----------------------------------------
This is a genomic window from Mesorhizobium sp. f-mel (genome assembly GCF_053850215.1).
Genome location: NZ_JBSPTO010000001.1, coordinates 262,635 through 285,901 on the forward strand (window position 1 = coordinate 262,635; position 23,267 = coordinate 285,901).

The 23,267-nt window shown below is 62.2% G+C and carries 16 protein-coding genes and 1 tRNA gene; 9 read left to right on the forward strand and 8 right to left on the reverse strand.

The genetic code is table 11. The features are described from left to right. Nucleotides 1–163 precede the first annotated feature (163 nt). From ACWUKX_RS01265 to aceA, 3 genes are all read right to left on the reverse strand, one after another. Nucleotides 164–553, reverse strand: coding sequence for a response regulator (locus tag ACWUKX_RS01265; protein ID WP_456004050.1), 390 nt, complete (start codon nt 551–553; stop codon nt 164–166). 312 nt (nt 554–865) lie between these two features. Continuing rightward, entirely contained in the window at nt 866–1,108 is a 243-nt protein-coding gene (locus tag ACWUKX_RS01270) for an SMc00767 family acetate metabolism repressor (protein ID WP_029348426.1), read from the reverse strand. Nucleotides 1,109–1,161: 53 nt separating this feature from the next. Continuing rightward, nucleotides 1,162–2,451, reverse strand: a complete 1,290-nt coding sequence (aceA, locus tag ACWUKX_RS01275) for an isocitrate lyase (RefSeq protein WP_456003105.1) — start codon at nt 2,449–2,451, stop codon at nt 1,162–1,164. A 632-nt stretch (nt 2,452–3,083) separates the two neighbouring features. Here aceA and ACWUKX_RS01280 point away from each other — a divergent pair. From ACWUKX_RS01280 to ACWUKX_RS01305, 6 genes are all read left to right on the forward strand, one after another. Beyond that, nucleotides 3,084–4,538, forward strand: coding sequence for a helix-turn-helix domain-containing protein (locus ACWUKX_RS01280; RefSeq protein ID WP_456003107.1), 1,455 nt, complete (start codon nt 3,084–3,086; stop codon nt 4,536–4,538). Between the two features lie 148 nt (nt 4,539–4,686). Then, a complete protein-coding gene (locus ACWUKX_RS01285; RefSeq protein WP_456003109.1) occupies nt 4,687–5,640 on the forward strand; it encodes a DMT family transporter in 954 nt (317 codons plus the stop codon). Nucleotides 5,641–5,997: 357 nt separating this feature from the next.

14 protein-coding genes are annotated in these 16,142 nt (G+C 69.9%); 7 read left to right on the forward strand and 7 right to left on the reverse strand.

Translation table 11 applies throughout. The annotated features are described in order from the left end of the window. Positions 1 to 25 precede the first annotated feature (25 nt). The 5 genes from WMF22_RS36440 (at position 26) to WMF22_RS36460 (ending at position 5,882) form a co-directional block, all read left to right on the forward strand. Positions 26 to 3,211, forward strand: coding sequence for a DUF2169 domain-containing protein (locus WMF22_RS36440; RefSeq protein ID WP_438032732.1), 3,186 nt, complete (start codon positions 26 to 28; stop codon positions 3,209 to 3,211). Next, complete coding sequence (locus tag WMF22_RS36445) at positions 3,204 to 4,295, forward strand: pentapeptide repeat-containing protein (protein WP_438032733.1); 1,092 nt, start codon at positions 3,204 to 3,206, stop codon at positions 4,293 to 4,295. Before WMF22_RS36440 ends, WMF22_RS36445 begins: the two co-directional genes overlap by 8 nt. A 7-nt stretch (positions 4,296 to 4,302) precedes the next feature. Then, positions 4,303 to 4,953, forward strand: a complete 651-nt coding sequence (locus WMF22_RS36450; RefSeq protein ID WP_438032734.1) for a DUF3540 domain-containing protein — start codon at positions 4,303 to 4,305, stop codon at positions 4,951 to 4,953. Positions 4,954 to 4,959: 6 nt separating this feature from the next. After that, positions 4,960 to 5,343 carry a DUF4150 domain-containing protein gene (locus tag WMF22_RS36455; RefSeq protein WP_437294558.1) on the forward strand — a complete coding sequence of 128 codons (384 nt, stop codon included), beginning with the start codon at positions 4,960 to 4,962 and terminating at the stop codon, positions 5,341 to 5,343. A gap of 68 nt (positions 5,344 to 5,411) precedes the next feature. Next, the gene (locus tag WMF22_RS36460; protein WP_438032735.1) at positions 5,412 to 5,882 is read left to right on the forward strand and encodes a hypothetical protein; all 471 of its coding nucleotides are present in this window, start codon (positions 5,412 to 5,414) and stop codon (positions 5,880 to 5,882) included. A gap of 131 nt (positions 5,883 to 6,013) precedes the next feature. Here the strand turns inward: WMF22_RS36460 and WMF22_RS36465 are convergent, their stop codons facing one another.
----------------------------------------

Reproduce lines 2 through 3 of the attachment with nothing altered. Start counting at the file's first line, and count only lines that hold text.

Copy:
Genome location: NZ_JBSPTO010000001.1, coordinates 262,635 through 285,901 on the forward strand (window position 1 = coordinate 262,635; position 23,267 = coordinate 285,901).

The 23,267-nt window shown below is 62.2% G+C and carries 16 protein-coding genes and 1 tRNA gene; 9 read left to right on the forward strand and 8 right to left on the reverse strand.